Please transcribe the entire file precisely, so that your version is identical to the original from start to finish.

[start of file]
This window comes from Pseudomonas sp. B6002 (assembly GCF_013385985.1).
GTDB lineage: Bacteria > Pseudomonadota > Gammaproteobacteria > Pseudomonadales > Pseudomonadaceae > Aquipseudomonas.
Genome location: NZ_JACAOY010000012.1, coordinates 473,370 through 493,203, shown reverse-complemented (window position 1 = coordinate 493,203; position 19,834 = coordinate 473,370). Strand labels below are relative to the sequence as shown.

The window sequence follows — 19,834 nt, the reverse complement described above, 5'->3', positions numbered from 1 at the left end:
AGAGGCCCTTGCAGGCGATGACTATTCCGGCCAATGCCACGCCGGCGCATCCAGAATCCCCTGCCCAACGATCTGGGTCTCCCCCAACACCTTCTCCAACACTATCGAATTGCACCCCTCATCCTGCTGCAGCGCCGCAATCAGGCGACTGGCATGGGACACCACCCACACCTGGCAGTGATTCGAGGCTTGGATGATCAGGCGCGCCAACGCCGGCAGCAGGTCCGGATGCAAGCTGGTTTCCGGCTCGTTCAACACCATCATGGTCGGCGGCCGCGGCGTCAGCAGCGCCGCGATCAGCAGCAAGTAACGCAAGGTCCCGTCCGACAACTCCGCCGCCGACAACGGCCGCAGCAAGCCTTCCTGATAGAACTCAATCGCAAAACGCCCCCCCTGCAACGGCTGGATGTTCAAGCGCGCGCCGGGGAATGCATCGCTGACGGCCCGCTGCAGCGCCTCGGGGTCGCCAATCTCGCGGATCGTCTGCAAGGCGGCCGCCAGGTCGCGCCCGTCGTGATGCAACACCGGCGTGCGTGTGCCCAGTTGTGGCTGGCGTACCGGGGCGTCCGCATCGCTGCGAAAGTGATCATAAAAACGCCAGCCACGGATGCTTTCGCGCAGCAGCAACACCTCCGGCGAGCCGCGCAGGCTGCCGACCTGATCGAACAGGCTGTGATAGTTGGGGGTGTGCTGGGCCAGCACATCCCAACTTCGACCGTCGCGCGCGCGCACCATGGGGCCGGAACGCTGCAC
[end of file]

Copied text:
This window comes from Pseudomonas sp. B6002 (assembly GCF_013385985.1).
GTDB lineage: Bacteria > Pseudomonadota > Gammaproteobacteria > Pseudomonadales > Pseudomonadaceae > Aquipseudomonas.
Genome location: NZ_JACAOY010000012.1, coordinates 473,370 through 493,203, shown reverse-complemented (window position 1 = coordinate 493,203; position 19,834 = coordinate 473,370). Strand labels below are relative to the sequence as shown.

The window sequence follows — 19,834 nt, the reverse complement described above, 5'->3', positions numbered from 1 at the left end:
AGAGGCCCTTGCAGGCGATGACTATTCCGGCCAATGCCACGCCGGCGCATCCAGAATCCCCTGCCCAACGATCTGGGTCTCCCCCAACACCTTCTCCAACACTATCGAATTGCACCCCTCATCCTGCTGCAGCGCCGCAATCAGGCGACTGGCATGGGACACCACCCACACCTGGCAGTGATTCGAGGCTTGGATGATCAGGCGCGCCAACGCCGGCAGCAGGTCCGGATGCAAGCTGGTTTCCGGCTCGTTCAACACCATCATGGTCGGCGGCCGCGGCGTCAGCAGCGCCGCGATCAGCAGCAAGTAACGCAAGGTCCCGTCCGACAACTCCGCCGCCGACAACGGCCGCAGCAAGCCTTCCTGATAGAACTCAATCGCAAAACGCCCCCCCTGCAACGGCTGGATGTTCAAGCGCGCGCCGGGGAATGCATCGCTGACGGCCCGCTGCAGCGCCTCGGGGTCGCCAATCTCGCGGATCGTCTGCAAGGCGGCCGCCAGGTCGCGCCCGTCGTGATGCAACACCGGCGTGCGTGTGCCCAGTTGTGGCTGGCGTACCGGGGCGTCCGCATCGCTGCGAAAGTGATCATAAAAACGCCAGCCACGGATGCTTTCGCGCAGCAGCAACACCTCCGGCGAGCCGCGCAGGCTGCCGACCTGATCGAACAGGCTGTGATAGTTGGGGGTGTGCTGGGCCAGCACATCCCAACTTCGACCGTCGCGCGCGCGCACCATGGGGCCGGAACGCTGCAC